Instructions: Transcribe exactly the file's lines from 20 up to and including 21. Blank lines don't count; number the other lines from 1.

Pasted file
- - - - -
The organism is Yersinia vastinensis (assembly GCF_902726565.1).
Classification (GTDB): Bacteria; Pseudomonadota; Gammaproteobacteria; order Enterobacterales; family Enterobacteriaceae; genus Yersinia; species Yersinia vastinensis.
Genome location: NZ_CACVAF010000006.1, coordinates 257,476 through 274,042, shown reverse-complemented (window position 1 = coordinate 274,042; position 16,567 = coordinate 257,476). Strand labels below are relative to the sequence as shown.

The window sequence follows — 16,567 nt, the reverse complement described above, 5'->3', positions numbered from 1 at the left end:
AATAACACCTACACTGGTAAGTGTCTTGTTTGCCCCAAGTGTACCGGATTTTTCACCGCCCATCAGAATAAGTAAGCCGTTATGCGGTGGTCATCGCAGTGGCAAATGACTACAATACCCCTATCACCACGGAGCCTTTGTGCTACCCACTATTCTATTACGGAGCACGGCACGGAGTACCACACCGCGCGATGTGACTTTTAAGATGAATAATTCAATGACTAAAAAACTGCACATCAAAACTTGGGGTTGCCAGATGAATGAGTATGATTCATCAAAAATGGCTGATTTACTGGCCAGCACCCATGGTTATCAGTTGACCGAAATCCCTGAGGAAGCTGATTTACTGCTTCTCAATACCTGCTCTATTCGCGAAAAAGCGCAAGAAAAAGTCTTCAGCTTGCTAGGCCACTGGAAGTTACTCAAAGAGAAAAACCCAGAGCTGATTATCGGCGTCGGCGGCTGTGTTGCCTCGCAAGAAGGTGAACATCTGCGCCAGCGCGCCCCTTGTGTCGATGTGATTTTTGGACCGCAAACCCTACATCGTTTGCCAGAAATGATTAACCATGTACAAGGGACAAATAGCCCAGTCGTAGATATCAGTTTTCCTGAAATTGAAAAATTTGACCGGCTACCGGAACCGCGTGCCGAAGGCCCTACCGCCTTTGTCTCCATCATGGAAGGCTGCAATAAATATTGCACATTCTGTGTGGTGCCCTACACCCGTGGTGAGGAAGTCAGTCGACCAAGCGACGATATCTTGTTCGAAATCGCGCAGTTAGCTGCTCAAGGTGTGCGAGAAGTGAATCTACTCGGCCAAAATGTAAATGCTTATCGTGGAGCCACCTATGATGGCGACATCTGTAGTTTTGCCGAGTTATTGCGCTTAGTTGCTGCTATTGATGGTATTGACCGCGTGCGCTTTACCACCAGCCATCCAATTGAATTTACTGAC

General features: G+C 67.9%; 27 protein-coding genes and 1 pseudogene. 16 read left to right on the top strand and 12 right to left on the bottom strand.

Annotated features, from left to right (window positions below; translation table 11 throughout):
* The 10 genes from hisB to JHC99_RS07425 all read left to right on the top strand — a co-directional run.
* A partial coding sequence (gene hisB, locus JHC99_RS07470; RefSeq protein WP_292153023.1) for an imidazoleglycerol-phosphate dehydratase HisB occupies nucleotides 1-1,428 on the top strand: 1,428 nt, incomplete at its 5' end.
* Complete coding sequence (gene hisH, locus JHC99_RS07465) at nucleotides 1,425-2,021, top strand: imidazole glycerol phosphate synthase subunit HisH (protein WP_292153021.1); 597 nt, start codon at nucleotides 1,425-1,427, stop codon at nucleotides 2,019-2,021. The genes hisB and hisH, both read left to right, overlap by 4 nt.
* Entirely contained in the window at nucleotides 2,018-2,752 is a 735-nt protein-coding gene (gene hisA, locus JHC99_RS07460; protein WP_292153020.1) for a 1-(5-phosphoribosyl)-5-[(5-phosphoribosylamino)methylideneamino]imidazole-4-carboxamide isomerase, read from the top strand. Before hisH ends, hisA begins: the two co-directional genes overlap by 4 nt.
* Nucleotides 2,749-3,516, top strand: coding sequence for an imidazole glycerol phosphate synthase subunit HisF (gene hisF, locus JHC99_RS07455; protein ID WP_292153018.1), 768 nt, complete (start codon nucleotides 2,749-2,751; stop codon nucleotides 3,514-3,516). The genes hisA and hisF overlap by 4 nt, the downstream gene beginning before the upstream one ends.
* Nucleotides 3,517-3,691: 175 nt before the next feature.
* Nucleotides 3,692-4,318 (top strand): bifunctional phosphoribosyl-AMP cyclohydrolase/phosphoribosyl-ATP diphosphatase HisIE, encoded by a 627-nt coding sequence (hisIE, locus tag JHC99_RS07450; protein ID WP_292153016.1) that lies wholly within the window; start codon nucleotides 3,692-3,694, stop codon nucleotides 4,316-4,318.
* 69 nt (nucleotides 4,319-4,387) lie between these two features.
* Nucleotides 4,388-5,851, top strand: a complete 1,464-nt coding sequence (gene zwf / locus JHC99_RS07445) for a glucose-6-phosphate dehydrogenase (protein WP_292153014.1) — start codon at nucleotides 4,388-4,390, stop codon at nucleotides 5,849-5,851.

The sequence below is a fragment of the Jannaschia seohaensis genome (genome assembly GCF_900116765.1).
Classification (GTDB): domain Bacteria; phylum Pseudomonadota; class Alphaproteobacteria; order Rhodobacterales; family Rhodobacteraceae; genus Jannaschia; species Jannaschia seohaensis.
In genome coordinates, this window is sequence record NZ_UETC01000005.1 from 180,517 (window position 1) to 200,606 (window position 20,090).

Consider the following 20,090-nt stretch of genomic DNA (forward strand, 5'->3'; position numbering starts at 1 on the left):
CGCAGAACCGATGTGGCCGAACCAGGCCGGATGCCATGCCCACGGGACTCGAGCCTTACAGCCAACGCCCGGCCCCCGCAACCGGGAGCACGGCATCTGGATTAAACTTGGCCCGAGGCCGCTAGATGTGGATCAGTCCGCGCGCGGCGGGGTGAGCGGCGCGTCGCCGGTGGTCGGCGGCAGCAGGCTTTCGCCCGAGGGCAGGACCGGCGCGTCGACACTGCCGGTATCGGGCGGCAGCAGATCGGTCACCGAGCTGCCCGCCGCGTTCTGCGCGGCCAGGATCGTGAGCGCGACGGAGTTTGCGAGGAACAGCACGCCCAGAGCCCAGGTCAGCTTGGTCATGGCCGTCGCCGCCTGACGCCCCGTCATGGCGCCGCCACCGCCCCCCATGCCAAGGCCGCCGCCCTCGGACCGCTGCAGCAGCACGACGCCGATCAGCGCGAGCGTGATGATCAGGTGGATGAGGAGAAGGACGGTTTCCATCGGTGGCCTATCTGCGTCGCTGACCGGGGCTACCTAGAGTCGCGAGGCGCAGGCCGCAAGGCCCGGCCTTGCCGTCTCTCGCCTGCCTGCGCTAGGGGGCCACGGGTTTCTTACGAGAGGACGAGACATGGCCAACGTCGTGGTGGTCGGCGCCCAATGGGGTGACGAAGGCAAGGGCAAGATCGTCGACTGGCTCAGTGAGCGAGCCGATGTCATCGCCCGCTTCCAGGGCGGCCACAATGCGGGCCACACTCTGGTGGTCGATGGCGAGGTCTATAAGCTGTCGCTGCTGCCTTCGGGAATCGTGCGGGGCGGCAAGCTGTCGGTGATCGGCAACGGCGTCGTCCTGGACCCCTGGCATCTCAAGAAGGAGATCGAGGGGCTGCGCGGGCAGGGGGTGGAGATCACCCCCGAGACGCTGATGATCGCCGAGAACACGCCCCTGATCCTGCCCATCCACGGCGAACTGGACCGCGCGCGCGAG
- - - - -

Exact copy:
Consider the following 20,090-nt stretch of genomic DNA (forward strand, 5'->3'; position numbering starts at 1 on the left):
CGCAGAACCGATGTGGCCGAACCAGGCCGGATGCCATGCCCACGGGACTCGAGCCTTACAGCCAACGCCCGGCCCCCGCAACCGGGAGCACGGCATCTGGATTAAACTTGGCCCGAGGCCGCTAGATGTGGATCAGTCCGCGCGCGGCGGGGTGAGCGGCGCGTCGCCGGTGGTCGGCGGCAGCAGGCTTTCGCCCGAGGGCAGGACCGGCGCGTCGACACTGCCGGTATCGGGCGGCAGCAGATCGGTCACCGAGCTGCCCGCCGCGTTCTGCGCGGCCAGGATCGTGAGCGCGACGGAGTTTGCGAGGAACAGCACGCCCAGAGCCCAGGTCAGCTTGGTCATGGCCGTCGCCGCCTGACGCCCCGTCATGGCGCCGCCACCGCCCCCCATGCCAAGGCCGCCGCCCTCGGACCGCTGCAGCAGCACGACGCCGATCAGCGCGAGCGTGATGATCAGGTGGATGAGGAGAAGGACGGTTTCCATCGGTGGCCTATCTGCGTCGCTGACCGGGGCTACCTAGAGTCGCGAGGCGCAGGCCGCAAGGCCCGGCCTTGCCGTCTCTCGCCTGCCTGCGCTAGGGGGCCACGGGTTTCTTACGAGAGGACGAGACATGGCCAACGTCGTGGTGGTCGGCGCCCAATGGGGTGACGAAGGCAAGGGCAAGATCGTCGACTGGCTCAGTGAGCGAGCCGATGTCATCGCCCGCTTCCAGGGCGGCCACAATGCGGGCCACACTCTGGTGGTCGATGGCGAGGTCTATAAGCTGTCGCTGCTGCCTTCGGGAATCGTGCGGGGCGGCAAGCTGTCGGTGATCGGCAACGGCGTCGTCCTGGACCCCTGGCATCTCAAGAAGGAGATCGAGGGGCTGCGCGGGCAGGGGGTGGAGATCACCCCCGAGACGCTGATGATCGCCGAGAACACGCCCCTGATCCTGCCCATCCACGGCGAACTGGACCGCGCGCGCGAG